Abbildungen der Seite
PDF
EPUB

THE TRAGEDY OF

KING RICHARD THE THIRD.

DRAMATIS PERSONÆ. KING EDWARD the Fourth.

SIR RICHARD RATCLIFF.
EDWARD, Prince of

SIR WILLIAM CATESBY.
Wales, afterwards
King Edward V.,

sons to the SIR JAMES TYRREL.

SIR JAMES BLOUNT. RICHARD, Duke of

King.

Sir WALTER HERBERT. York,

Sir ROBERT BRAKENBURY, Lieu. George, Duke of

tenant of the Tower. Clarence,

CHRISTOPHER URSWICK, a priest. RICHARD, Duke of brothers to Another Priest.

Gloucester, after- the King TRESSEL and BERKELEY, gentlewards King Rich

men attending on the Lady ard III.,

Anne. A young son of Clarence.

Lord Mayor of London. Sheriff HENRY, Earl of Richmond, after- of Wiltshire.

wards King Henry VII. CARDINAL BOC RCHIER, Archbishop ELIZABETH, queen to King Edof Canterbury.

ward IV. Thomas ROTHERHAM, Archbishop MargARET, widow of King Henry of York,

VI. Joux MORTON, Bishop of Ely. DUCHESS OF YORK, mother to King DUKE OF BUCKINGHAM.

Edward IV. DUKE OF NORFOLK.

LADY ANNE, widow of Edward EARL OF SURREY, his son.

Prince of Wales, son to King EARL RIVERS, brother to Eliza- Henry VI.: afterwards married beth.

to Richard. MARQUIS OF Dorset and LORD A young Daughter of Clarence GREY, sons to Elizabeth.

(MARGARET PLANTAGENET). EARL OF OXFORD. LORD HASTINGS.

Ghosts of those murdered by LORD STANLEY, called also EARL Richard III, Lords and other OF DERBY.

Attendants; a Pursuivant, ScriLORD LOVEL.

vener, Citizens,

Murderers SIR THOMAS VAUGHAX.

Messengers, Soldiers, &c.
SCENE: England.

ACT I.
SCENE I. London. A street.
Enter RICHARD, DUKE OF GLOUCESTER, solus.
Glou. Now is the winter of our discontent
Made glorious summer by this sun of York;

And all the clouds that lour'd upon our house
In the deep bosom of the ocean buried.
Now are our brows bound with victorious wreaths;
Our bruised arms hung up for monuments;
Our stern alarums changed to merry meetings,
Our dreadful marches to delightful measures.

Grim-visaged war hath smooth'd his wrinkled front; ! And now, instead of mounting barbed steeds

10 To fright the souls of fearful adversaries, He capers nimbly in a lady's chamber To the lascivious pleasing of a lute. But I, that am not shaped for sportive tricks, Nor made to court an amorous looking-glass; 1, that am rudely stamp'd, and want love's majesty To strut before a wanton ambling nymph; I, that am curtail'd of this fair proportion, Cheated of feature by dissembling nature, Deform'd, unfinish’d, sent before my time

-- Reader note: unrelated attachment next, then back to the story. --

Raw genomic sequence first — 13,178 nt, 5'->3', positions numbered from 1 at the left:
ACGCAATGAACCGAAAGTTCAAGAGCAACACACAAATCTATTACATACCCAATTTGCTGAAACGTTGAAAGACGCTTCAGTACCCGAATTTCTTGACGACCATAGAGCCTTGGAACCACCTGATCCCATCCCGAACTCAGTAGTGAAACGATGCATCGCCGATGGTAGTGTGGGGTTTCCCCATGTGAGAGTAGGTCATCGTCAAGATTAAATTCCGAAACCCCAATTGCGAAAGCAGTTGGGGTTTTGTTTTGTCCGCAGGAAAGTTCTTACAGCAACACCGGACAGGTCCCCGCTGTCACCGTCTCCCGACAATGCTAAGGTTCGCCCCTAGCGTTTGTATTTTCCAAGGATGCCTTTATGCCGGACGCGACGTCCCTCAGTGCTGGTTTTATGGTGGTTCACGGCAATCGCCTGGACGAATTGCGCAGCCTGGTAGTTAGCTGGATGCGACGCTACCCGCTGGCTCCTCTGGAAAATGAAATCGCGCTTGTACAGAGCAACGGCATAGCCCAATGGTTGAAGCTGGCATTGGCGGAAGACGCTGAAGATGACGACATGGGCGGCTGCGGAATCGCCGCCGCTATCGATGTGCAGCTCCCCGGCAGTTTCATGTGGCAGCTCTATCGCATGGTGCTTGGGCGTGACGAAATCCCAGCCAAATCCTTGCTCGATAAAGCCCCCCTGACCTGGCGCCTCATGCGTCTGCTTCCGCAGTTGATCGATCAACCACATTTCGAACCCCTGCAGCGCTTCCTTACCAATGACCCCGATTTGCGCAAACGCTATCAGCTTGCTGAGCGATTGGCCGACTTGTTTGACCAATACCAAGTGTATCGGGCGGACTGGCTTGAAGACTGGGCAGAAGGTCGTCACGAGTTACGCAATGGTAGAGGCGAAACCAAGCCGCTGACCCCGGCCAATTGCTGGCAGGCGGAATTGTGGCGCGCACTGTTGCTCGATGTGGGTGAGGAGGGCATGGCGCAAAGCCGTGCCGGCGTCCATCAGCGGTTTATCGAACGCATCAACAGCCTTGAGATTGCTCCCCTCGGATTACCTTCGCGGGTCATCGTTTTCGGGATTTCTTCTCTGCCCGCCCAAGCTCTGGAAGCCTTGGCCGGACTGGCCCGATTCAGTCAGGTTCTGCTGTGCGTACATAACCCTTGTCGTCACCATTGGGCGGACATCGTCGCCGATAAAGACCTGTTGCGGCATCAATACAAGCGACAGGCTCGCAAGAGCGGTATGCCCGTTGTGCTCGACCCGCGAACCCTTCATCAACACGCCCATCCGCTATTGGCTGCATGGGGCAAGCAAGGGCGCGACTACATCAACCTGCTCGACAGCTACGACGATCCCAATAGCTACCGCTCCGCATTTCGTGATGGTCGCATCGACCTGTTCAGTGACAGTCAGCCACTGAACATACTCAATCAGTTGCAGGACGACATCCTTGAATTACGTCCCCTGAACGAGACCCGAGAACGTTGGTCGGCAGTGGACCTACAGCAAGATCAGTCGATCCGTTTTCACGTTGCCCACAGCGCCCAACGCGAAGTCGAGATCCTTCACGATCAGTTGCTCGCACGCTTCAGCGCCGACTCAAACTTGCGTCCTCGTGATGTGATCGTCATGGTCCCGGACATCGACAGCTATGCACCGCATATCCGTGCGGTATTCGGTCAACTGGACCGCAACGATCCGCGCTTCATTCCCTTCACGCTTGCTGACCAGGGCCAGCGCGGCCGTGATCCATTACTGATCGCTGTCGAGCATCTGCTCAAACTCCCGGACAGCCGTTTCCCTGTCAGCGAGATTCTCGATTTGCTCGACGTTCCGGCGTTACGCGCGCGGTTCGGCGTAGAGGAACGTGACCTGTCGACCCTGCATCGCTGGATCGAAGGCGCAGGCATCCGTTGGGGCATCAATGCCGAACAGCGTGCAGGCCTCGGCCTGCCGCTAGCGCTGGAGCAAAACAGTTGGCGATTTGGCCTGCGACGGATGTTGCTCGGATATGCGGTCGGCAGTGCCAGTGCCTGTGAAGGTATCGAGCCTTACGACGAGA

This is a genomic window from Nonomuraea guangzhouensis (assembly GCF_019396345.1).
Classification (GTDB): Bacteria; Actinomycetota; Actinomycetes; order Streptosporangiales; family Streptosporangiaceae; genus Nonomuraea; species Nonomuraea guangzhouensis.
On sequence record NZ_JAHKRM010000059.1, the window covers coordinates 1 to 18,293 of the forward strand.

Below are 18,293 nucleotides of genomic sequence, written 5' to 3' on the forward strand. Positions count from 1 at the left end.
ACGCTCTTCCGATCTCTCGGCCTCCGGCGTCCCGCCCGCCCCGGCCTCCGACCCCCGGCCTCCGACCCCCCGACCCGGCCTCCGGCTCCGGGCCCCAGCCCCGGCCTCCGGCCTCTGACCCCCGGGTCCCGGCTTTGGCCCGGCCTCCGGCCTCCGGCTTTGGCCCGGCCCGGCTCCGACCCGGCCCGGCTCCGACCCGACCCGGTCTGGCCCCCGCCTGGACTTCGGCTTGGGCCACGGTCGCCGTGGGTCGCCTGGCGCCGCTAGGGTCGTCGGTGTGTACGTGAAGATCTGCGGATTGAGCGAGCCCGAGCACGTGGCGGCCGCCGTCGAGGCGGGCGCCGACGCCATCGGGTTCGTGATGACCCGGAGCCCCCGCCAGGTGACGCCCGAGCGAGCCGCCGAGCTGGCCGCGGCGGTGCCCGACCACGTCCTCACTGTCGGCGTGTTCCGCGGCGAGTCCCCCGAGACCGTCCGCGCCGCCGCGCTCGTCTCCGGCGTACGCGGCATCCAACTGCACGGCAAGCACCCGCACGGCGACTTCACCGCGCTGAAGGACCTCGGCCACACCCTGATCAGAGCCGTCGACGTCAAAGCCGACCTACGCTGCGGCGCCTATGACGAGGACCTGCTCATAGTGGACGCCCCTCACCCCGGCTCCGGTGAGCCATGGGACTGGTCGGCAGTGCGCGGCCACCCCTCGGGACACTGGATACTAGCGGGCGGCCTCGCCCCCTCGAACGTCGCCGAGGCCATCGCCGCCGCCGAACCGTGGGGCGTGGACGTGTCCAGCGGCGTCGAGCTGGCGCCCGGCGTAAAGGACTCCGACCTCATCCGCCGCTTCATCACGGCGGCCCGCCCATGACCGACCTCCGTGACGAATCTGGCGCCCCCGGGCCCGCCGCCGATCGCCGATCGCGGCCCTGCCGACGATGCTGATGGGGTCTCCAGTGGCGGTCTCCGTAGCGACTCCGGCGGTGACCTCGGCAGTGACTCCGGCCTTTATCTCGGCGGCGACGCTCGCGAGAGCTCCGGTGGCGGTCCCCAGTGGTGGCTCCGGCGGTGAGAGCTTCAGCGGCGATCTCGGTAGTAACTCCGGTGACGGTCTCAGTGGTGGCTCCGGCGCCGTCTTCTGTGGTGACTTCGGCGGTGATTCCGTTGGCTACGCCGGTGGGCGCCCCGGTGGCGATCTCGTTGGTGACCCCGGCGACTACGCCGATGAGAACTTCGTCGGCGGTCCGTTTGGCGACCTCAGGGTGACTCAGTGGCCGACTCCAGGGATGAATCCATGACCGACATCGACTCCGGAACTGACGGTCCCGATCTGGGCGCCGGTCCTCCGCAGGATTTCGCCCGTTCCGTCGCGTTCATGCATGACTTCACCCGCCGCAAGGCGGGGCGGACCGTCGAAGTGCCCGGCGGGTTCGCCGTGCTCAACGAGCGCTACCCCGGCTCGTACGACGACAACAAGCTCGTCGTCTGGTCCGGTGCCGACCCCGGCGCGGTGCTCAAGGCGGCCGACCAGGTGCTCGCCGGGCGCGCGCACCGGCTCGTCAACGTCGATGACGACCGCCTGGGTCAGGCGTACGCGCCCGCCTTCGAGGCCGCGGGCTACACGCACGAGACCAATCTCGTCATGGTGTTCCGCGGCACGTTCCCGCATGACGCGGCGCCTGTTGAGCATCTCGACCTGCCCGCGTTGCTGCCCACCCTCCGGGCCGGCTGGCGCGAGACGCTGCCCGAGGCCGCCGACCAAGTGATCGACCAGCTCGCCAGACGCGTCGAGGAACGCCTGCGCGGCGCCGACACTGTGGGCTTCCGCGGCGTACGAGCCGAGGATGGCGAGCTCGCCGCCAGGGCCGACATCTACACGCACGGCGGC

20 Into this breathing world, scarce half made up, And that so lamely and unfashionable That dogs bark at me as I halt by them; Why, I, in this weak piping time of peace, Have no delight to pass away the timc, Unless to spy my shadow in the sun And descant on mine own deformity: And therefore, since I cannot prove a lover, To entertain these fair well-spoken days, I am determined to prove a villain

30 And hate the idle pleasures of these days. Plots have I laid, inductions dangerous, By drunken prophecies, libels and dreams, To set my brother Clarence and the king In deadly hate the one against the other: And if King Edward be as true and just As I am subtle, false and treacherous, This day should Clarence closely be mew'd up, About a prophecy, which says that G Of Edward's heirs the murderer shall be.

40 Dive, thoughts, down to my soul: here Clarence comes.

Enter CLARENCE, guarded, and BRAKENBURY.
Brother, good day: what means this armed guard
That waits upon your grace?
Clar.

His majesty,
Tendering my person's safety, hath appointed
This conduct to convey me to the Tower.

Glou. Upon what cause?

Clar.

Because my name is George.
Glou. Alack, my lord, that fault is none of yours;
He should, for that, commit your godfatliers:
0, belike his majesty hath some intent
That you shall be new-christend in the Tower.

50 But what's the matter, Clarence? may I know?

Clar. Yea, Richard, wlicn I know; for I protest
As yet I do not: but, as I can learn,
He hearkens after prophecies and dreams;
And from the cross-row plucks the letter G,
And says a wizard told him that by G
His issue disinherited should be;
And, for my name of George begins with G,
It follows in his thougiit that I am he.
These, as I learo, ind such like toys as these

60 Have moved his highness to commit me now.

Glou. Wly, this it is, when men are ruled by women: "Tis not the king that sends you to the Tower; My Lady Grey his wife, Clarence, 'tis she That tempers biin to this extremity. Was it not she and that good man of worship, Anthony Woodville, her brother there, That made him send Lord Hastings to the Tower, From whence this present day he is deliver'd? We are not safe, Clarence; we are not safe.

70
Clar. By heaven, I think there's no man is secure
But the queen's kindred and night-walking heralds